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The term provision is used to describe a definable element in a piece of legislation that has legislative effect – such as a Part, Chapter or section. A version of a provision is prospective either:
Commencement Orders listed in the ‘Changes to Legislation’ box as not yet applied may bring this prospective version into force.
There are outstanding changes not yet made by the legislation.gov.uk editorial team to Violent Crime Reduction Act 2006. Any changes that have already been made by the team appear in the content and are referenced with annotations.
This section lists the commencement orders yet to be applied to the whole Act. These effects are included in this view as they may be (but won’t necessarily be) relevant to the specific provision that you are viewing. Where applicable the commencement orders are listed under two headings, firstly those that bring some part of the Act you are viewing into force and secondly, those that bring into force legislation that affects some part of the legislation you are viewing. If you are viewing a prospective version or there is a prospective version available there may be commencement orders listed here that are relevant to the provision you are viewing.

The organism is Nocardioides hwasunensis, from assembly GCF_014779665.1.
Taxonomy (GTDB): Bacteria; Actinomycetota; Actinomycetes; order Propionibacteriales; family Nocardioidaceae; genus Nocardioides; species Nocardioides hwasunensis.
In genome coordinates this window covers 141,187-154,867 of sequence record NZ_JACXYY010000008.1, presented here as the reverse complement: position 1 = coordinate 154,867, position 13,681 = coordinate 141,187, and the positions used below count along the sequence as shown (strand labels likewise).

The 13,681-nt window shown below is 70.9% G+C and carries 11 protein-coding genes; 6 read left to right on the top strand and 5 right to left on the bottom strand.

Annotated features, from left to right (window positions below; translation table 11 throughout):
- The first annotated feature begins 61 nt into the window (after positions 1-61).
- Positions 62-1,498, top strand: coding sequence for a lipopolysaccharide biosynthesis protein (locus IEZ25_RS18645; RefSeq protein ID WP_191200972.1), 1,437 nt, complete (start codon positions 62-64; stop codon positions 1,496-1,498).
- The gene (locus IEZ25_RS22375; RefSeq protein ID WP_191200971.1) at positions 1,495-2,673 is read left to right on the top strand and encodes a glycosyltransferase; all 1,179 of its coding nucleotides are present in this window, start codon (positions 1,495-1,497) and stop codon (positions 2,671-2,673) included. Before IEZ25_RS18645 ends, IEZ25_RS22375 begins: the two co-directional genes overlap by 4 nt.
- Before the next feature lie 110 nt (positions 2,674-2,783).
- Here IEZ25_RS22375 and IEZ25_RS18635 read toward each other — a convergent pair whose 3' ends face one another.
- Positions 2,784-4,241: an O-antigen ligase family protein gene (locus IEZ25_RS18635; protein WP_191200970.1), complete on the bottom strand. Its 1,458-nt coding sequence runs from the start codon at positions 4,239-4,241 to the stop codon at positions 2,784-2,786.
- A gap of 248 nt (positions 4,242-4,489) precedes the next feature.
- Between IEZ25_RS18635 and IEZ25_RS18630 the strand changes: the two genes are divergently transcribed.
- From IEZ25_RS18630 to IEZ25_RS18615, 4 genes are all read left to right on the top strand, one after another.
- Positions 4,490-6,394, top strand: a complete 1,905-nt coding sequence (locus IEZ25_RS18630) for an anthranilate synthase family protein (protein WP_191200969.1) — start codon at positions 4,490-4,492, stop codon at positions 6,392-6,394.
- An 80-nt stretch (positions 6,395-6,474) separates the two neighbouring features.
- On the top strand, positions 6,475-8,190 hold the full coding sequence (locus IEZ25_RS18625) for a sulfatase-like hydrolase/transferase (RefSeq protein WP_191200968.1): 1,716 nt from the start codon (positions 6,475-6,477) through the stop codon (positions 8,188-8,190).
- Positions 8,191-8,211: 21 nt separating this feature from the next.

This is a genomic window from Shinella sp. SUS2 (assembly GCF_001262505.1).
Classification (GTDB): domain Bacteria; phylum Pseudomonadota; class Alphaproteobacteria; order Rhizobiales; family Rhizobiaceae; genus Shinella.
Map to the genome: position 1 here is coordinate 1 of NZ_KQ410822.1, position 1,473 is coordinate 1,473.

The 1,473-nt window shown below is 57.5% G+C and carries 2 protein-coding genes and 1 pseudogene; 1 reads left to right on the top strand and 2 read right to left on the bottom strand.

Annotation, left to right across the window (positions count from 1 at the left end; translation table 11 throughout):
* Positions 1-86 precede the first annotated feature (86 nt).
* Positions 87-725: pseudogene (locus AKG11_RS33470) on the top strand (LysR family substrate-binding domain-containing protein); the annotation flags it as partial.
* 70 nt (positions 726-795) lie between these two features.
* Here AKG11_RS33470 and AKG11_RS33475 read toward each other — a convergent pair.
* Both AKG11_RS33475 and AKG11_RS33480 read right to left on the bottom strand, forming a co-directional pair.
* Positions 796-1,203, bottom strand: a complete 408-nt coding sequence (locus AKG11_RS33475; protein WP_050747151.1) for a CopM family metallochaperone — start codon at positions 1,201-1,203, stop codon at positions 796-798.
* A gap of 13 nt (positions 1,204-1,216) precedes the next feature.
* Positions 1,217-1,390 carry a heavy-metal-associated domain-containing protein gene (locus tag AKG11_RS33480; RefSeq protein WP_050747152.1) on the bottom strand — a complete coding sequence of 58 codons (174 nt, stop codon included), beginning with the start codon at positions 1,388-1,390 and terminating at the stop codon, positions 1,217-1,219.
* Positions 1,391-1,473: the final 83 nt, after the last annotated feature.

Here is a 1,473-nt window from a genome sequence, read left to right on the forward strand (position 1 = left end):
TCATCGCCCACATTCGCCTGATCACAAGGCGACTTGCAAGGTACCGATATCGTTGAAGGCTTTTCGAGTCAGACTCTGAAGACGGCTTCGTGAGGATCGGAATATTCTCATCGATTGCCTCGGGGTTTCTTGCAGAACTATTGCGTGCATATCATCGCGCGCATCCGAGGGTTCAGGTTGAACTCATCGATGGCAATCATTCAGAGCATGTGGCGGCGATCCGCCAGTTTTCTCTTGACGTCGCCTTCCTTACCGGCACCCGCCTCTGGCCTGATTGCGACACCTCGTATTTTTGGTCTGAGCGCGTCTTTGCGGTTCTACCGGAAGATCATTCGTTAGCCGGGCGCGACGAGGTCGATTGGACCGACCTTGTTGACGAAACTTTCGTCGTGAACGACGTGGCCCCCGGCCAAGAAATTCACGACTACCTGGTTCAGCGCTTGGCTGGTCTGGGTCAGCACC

Commencement Orders bringing legislation that affects this Act into force:
(1)In the table in section 82(1) of the Sexual Offences Act 2003 (c. 42) (notification period for persons convicted of sexual offences under requirement to notify the police about certain matters), in the entry relating to a person sentenced to imprisonment for life or for a term of 30 months or more, for “or for” substitute “ , to imprisonment for public protection under section 225 of the Criminal Justice Act 2003 or to imprisonment for ”.
(2)This section applies in relation to sentences passed before the passing of this Act, as well as to those passed after that.
Text created by the government department responsible for the subject matter of the Act to explain what the Act sets out to achieve and to make the Act accessible to readers who are not legally qualified. Explanatory Notes were introduced in 1999 and accompany all Public Acts except Appropriation, Consolidated Fund, Finance and Consolidation Acts.
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